The Future of Mobile Telecommunications - Sample Essay
The orthogonal frequency division multiplexing (OFDM) transmission technique can be very efficient in dealing with the multi-path propagation effects for broadband radio channels. Also, this technique can be used in several multiple access schemes, such as time division multiple access (TDMA), code division multiple access (CDMA) and frequency division multiple access (FDMA). When combined with the mentioned access approaches, OFDM will definitely be a breakthrough for both multi-user downlink and uplink systems.
As with other developing technologies, there are also several challenges imposed by OFDM. For one, the system design requires amplified linearity to prevent any non-linear effects that might be cause by the large peak-to-average ratio (PAR) of the signal. The OFDM which is combined with multiple access schemes should be able to address any multiple access interferences (MAI) during its carrier synchronization in its base station receiver. So far, OFDM has not been used in cellular communications. However, its potential for such industry is already in the spotlight.
Currently, the OFDM is employed in several broadcast applications and some wireless local loop standards. Basically, OFDM should be able to split the whole bandwidth into several narrowband channels. These sub-channels should be equidistant on the frequency axis. Though they can overlap each other, their sub-carriers will still be orthogonal in the receiving end and thus, can be separated using the Fourier transformation. Introduction The most common technology used today is that of GSM which started in Europe during the early 1980s.
This was released in 1990, which at that time started the first few researches for the 3rd generation (3G) of cellular communication systems. The transition from GSM to 3G is currently visible. Compared to GSM, 3G (IMT-2000, UMTS) systems provide higher data transfer rates, which range from 64 – 384 kbps. It can even go as high as 2Mbs for indoor applications or lower mobility. However, the market is constantly demanding for better technologies. It has been anticipated that users will require more data services in the future.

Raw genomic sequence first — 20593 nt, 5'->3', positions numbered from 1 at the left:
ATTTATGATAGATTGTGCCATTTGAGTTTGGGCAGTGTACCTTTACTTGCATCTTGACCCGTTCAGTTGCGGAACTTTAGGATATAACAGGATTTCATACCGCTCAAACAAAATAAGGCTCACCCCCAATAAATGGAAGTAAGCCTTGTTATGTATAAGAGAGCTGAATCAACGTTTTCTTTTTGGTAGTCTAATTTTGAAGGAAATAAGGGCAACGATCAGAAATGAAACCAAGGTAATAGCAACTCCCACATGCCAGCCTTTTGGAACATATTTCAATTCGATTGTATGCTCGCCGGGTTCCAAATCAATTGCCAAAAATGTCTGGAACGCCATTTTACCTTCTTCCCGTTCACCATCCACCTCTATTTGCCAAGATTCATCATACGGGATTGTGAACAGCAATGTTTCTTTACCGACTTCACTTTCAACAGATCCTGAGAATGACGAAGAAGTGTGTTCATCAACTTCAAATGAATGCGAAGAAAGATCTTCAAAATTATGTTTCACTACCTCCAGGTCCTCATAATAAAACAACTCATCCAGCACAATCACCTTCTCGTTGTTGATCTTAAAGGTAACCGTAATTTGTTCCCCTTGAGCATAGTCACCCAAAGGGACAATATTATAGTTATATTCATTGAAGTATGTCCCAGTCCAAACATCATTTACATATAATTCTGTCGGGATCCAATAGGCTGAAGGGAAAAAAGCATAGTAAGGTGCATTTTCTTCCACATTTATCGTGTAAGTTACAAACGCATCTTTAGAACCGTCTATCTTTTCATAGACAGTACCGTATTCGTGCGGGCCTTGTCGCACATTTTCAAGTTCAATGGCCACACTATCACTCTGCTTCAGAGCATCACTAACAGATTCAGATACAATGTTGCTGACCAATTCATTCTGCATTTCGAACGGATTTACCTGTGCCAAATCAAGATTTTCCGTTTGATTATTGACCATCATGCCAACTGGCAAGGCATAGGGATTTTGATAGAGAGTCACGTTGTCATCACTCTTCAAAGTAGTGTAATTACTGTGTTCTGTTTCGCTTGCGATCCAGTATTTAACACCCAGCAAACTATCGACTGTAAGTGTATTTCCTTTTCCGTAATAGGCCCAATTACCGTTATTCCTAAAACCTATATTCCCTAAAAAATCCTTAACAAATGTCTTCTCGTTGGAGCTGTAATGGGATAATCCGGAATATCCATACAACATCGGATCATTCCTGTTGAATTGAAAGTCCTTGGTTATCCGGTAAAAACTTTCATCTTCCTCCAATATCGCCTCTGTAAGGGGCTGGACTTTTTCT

Not only will mobile phones be primarily used for voice services, these are also expected to provide data services at high speeds (20Mbs +) to accommodate the demand for high-end mobile applications. The figure below graphs where the future requirements of the 4G systems stand compared to WLAN and 3G. The 4G system should be adaptive and flexible enough to be able to provide transmission at different layers in the ISO-OSI stack. High-end mobile applications will require the highest layer while the radio channel for the transmission medium will employ the lowest layer.
The OFDM transmission technique is expected to meet the requirements of such technology. Because of its flexibility in system designs, OFDM can be applied to a wide-band radio channel which can be used as an air interface. Currently, this OFDM scheme has matured enough for wide-band systems to be integrated to the mobile telecommunications environment. OFDM Transmission Technique – Radio Channel Behaviour The cellular communications system design is dependent on the radio channel behaviour.
Typically, multi-path propagation occurs because of the transmitted signal always reflects at several obstacles inside the local environment. This can be best described by the figure below. There are several options for a new system design. However, what is definite is that future mobile communication systems will always require extremely huge data transfer rates, and thus larger bandwidth. If the current single carrier schemes are applied, strong interferences due to the anticipated wide-band applications will be observed. To counter these adverse effects will necessitate a powerful equalizer for each receiver.
Developing such complex equalizers will be increasingly more difficult with increasing bandwidth requirements. For this reason, the OFDM poses a very viable alternative for broadband mobile applications. OFDM does not only efficiently counter these effects in multi-path propagations but does it in much lesser computation complexities, in terms of developing the equalizer for the receivers. The current performance of OFDM in new air interface for the 4G mobile communication systems looks very promising, albeit the more selective frequency and time-variant channels.